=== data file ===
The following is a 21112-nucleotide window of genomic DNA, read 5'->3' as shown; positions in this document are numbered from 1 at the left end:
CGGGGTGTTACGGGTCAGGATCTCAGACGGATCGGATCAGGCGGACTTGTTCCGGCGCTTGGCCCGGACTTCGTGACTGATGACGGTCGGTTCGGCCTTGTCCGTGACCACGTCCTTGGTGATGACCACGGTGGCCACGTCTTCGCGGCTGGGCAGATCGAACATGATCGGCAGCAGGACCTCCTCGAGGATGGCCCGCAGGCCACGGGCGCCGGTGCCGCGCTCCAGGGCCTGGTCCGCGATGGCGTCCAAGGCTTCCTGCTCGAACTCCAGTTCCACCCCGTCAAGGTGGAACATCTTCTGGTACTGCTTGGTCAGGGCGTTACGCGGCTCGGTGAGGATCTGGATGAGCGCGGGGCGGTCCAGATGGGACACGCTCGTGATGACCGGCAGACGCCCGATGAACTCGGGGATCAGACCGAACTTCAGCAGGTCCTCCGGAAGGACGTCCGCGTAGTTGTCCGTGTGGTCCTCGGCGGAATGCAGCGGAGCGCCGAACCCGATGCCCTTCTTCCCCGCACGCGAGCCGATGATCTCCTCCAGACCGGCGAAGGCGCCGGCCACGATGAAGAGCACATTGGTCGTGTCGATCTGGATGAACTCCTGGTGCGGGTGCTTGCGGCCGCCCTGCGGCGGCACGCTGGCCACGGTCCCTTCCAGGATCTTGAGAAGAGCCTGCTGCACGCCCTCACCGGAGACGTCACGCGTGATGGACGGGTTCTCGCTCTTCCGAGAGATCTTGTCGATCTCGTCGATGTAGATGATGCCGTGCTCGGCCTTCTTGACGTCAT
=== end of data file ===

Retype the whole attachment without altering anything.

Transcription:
The following is a 21112-nucleotide window of genomic DNA, read 5'->3' as shown; positions in this document are numbered from 1 at the left end:
CGGGGTGTTACGGGTCAGGATCTCAGACGGATCGGATCAGGCGGACTTGTTCCGGCGCTTGGCCCGGACTTCGTGACTGATGACGGTCGGTTCGGCCTTGTCCGTGACCACGTCCTTGGTGATGACCACGGTGGCCACGTCTTCGCGGCTGGGCAGATCGAACATGATCGGCAGCAGGACCTCCTCGAGGATGGCCCGCAGGCCACGGGCGCCGGTGCCGCGCTCCAGGGCCTGGTCCGCGATGGCGTCCAAGGCTTCCTGCTCGAACTCCAGTTCCACCCCGTCAAGGTGGAACATCTTCTGGTACTGCTTGGTCAGGGCGTTACGCGGCTCGGTGAGGATCTGGATGAGCGCGGGGCGGTCCAGATGGGACACGCTCGTGATGACCGGCAGACGCCCGATGAACTCGGGGATCAGACCGAACTTCAGCAGGTCCTCCGGAAGGACGTCCGCGTAGTTGTCCGTGTGGTCCTCGGCGGAATGCAGCGGAGCGCCGAACCCGATGCCCTTCTTCCCCGCACGCGAGCCGATGATCTCCTCCAGACCGGCGAAGGCGCCGGCCACGATGAAGAGCACATTGGTCGTGTCGATCTGGATGAACTCCTGGTGCGGGTGCTTGCGGCCGCCCTGCGGCGGCACGCTGGCCACGGTCCCTTCCAGGATCTTGAGAAGAGCCTGCTGCACGCCCTCACCGGAGACGTCACGCGTGATGGACGGGTTCTCGCTCTTCCGAGAGATCTTGTCGATCTCGTCGATGTAGATGATGCCGTGCTCGGCCTTCTTGACGTCAT